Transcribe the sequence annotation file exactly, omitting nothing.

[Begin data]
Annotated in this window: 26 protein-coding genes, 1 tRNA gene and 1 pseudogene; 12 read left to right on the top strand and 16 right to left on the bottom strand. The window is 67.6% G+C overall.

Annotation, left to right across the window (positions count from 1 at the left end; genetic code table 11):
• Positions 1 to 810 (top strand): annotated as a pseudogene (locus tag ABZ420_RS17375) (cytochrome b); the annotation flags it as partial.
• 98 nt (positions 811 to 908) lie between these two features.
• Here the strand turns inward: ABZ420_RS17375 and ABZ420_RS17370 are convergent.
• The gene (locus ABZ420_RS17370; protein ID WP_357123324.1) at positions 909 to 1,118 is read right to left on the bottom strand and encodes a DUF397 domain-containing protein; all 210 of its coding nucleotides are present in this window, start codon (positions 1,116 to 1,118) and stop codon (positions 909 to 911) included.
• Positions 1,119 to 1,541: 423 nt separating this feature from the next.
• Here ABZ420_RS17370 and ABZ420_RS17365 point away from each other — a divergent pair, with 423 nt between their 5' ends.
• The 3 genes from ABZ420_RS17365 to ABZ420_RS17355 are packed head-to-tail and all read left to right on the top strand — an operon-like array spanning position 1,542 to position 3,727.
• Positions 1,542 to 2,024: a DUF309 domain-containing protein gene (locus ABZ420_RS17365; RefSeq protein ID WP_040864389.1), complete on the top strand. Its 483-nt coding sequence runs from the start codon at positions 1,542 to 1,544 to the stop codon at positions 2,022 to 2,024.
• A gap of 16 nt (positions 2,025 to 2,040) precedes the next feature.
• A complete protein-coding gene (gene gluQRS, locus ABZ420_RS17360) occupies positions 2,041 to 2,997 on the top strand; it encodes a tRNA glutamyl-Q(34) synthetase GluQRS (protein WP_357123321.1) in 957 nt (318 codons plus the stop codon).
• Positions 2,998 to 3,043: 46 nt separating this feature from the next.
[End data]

Annotated in this window: 26 protein-coding genes, 1 tRNA gene and 1 pseudogene; 12 read left to right on the top strand and 16 right to left on the bottom strand. The window is 67.6% G+C overall.

Annotation, left to right across the window (positions count from 1 at the left end; genetic code table 11):
• Positions 1 to 810 (top strand): annotated as a pseudogene (locus tag ABZ420_RS17375) (cytochrome b); the annotation flags it as partial.
• 98 nt (positions 811 to 908) lie between these two features.
• Here the strand turns inward: ABZ420_RS17375 and ABZ420_RS17370 are convergent.
• The gene (locus ABZ420_RS17370; protein ID WP_357123324.1) at positions 909 to 1,118 is read right to left on the bottom strand and encodes a DUF397 domain-containing protein; all 210 of its coding nucleotides are present in this window, start codon (positions 1,116 to 1,118) and stop codon (positions 909 to 911) included.
• Positions 1,119 to 1,541: 423 nt separating this feature from the next.
• Here ABZ420_RS17370 and ABZ420_RS17365 point away from each other — a divergent pair, with 423 nt between their 5' ends.
• The 3 genes from ABZ420_RS17365 to ABZ420_RS17355 are packed head-to-tail and all read left to right on the top strand — an operon-like array spanning position 1,542 to position 3,727.
• Positions 1,542 to 2,024: a DUF309 domain-containing protein gene (locus ABZ420_RS17365; RefSeq protein ID WP_040864389.1), complete on the top strand. Its 483-nt coding sequence runs from the start codon at positions 1,542 to 1,544 to the stop codon at positions 2,022 to 2,024.
• A gap of 16 nt (positions 2,025 to 2,040) precedes the next feature.
• A complete protein-coding gene (gene gluQRS, locus ABZ420_RS17360) occupies positions 2,041 to 2,997 on the top strand; it encodes a tRNA glutamyl-Q(34) synthetase GluQRS (protein WP_357123321.1) in 957 nt (318 codons plus the stop codon).
• Positions 2,998 to 3,043: 46 nt separating this feature from the next.